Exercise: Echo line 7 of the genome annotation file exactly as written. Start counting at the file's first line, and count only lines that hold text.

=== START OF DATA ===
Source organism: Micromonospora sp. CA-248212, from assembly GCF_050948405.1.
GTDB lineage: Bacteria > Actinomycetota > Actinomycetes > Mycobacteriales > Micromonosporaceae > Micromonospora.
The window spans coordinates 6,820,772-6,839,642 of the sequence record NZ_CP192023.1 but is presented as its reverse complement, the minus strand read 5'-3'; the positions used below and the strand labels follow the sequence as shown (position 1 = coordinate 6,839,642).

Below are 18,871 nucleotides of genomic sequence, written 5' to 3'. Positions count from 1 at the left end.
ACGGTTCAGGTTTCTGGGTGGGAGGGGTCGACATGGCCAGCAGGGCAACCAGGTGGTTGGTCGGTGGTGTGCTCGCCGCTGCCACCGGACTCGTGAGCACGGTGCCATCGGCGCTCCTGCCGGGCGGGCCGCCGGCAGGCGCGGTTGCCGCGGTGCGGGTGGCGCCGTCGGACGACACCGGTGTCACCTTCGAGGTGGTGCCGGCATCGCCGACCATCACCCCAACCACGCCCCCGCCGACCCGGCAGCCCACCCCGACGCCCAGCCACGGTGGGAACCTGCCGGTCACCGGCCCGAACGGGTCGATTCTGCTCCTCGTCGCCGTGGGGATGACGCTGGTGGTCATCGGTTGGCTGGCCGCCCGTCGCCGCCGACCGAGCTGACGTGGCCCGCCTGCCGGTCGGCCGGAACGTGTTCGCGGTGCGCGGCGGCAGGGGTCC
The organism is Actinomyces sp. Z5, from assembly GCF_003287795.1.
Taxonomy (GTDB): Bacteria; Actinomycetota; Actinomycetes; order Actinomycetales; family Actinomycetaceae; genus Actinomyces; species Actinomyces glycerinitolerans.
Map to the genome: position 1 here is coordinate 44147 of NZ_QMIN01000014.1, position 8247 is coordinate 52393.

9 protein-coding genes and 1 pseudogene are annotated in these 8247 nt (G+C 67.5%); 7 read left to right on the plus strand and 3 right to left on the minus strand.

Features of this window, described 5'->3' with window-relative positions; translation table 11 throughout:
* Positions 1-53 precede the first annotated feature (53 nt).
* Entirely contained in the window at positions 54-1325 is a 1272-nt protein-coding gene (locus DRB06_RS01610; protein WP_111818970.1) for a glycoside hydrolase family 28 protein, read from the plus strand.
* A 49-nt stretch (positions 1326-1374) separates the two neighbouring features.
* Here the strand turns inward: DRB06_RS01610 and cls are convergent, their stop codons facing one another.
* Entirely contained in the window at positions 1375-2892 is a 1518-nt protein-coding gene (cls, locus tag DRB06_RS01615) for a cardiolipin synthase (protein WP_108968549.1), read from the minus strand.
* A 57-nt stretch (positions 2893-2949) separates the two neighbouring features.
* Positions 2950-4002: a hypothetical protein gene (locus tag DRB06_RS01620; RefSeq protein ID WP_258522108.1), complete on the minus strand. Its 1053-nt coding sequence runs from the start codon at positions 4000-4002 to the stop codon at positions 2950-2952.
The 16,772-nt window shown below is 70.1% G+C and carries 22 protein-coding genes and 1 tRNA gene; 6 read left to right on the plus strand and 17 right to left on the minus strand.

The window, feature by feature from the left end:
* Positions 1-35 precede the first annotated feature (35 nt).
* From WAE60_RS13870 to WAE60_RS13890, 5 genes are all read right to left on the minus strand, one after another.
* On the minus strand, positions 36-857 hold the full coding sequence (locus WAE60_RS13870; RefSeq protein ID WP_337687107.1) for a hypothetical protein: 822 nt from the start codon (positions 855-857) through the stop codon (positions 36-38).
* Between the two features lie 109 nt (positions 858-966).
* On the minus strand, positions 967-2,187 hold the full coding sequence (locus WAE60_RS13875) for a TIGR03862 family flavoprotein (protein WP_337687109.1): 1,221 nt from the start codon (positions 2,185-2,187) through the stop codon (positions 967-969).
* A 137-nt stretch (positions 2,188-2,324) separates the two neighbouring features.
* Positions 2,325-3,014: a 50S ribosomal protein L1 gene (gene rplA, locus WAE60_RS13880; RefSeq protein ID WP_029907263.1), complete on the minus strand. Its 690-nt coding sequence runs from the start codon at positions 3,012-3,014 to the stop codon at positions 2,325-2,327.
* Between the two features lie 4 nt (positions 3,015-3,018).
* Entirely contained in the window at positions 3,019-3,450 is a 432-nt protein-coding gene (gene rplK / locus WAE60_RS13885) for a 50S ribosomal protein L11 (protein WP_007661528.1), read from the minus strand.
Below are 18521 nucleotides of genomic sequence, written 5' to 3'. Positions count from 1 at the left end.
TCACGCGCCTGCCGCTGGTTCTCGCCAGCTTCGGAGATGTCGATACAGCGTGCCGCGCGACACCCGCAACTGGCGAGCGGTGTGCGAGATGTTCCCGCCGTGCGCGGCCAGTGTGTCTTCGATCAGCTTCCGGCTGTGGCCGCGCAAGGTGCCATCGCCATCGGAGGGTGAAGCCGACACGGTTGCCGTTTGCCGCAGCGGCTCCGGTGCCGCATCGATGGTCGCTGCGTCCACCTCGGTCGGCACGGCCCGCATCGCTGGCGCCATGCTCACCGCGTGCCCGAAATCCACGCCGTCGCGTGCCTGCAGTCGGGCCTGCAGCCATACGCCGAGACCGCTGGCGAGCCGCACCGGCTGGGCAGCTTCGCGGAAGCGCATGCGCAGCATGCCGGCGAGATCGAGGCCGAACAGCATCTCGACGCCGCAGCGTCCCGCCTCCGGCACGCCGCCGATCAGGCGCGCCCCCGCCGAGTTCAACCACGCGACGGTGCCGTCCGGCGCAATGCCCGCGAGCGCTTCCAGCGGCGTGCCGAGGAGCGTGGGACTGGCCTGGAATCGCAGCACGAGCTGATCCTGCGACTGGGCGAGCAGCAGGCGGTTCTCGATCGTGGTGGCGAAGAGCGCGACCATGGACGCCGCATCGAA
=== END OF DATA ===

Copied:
Taxonomy (GTDB): Bacteria; Actinomycetota; Actinomycetes; order Actinomycetales; family Actinomycetaceae; genus Actinomyces; species Actinomyces glycerinitolerans.